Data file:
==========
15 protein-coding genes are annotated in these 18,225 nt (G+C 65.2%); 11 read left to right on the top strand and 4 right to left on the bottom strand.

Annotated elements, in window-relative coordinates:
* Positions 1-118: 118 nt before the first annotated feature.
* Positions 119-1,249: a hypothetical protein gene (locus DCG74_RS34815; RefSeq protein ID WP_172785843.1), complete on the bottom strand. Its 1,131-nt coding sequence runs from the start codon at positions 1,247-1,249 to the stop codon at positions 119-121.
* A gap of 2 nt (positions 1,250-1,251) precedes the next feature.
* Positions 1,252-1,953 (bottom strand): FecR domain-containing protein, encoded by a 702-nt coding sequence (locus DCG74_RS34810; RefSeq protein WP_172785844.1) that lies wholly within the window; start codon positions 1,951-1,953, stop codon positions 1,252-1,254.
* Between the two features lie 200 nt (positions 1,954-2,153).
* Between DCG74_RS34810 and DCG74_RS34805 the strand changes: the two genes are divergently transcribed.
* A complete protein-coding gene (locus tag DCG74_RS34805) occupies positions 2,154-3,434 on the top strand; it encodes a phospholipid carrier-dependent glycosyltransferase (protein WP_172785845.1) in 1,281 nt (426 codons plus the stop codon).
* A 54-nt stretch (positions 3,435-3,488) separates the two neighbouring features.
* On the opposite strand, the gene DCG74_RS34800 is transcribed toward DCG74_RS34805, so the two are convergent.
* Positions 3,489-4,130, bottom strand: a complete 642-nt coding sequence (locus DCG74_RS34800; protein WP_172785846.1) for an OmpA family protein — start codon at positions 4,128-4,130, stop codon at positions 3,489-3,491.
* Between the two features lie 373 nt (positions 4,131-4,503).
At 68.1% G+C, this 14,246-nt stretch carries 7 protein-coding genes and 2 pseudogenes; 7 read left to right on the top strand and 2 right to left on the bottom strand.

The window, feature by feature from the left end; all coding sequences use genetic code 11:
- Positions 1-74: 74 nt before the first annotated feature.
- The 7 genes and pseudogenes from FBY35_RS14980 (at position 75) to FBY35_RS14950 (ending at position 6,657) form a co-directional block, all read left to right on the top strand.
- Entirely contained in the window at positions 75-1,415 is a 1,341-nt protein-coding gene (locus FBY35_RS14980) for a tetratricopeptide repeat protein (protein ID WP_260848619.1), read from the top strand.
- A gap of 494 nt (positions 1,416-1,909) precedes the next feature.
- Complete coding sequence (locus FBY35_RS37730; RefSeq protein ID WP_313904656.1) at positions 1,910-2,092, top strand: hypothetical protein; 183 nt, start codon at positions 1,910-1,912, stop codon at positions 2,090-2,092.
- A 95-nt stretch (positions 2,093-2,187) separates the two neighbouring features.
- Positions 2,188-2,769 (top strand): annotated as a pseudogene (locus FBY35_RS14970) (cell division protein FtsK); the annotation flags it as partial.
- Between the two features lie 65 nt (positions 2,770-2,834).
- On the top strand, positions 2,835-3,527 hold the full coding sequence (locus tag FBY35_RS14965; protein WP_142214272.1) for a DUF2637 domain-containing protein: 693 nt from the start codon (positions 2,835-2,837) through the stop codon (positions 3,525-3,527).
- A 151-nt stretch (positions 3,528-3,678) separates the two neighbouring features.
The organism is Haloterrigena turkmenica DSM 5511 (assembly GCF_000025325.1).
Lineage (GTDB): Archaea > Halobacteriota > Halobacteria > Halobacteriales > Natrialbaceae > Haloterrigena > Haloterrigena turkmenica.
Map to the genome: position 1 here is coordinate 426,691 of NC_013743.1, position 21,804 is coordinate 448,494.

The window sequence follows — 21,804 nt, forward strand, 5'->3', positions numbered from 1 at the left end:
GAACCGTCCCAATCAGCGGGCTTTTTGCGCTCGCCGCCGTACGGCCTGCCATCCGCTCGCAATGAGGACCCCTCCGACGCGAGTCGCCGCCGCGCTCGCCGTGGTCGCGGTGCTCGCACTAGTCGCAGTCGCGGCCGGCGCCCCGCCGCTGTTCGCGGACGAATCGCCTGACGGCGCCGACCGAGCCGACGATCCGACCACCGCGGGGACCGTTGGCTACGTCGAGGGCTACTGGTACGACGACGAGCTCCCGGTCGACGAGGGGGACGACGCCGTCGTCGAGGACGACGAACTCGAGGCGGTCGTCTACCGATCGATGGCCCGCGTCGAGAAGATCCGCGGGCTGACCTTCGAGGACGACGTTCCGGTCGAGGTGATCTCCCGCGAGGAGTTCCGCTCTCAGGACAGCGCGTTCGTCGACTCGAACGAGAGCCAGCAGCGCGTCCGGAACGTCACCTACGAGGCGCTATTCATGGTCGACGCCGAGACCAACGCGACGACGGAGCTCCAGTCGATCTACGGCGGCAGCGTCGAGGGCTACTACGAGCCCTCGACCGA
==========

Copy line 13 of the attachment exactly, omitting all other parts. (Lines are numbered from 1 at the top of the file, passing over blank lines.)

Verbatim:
* Between the two features lie 373 nt (positions 4,131-4,503).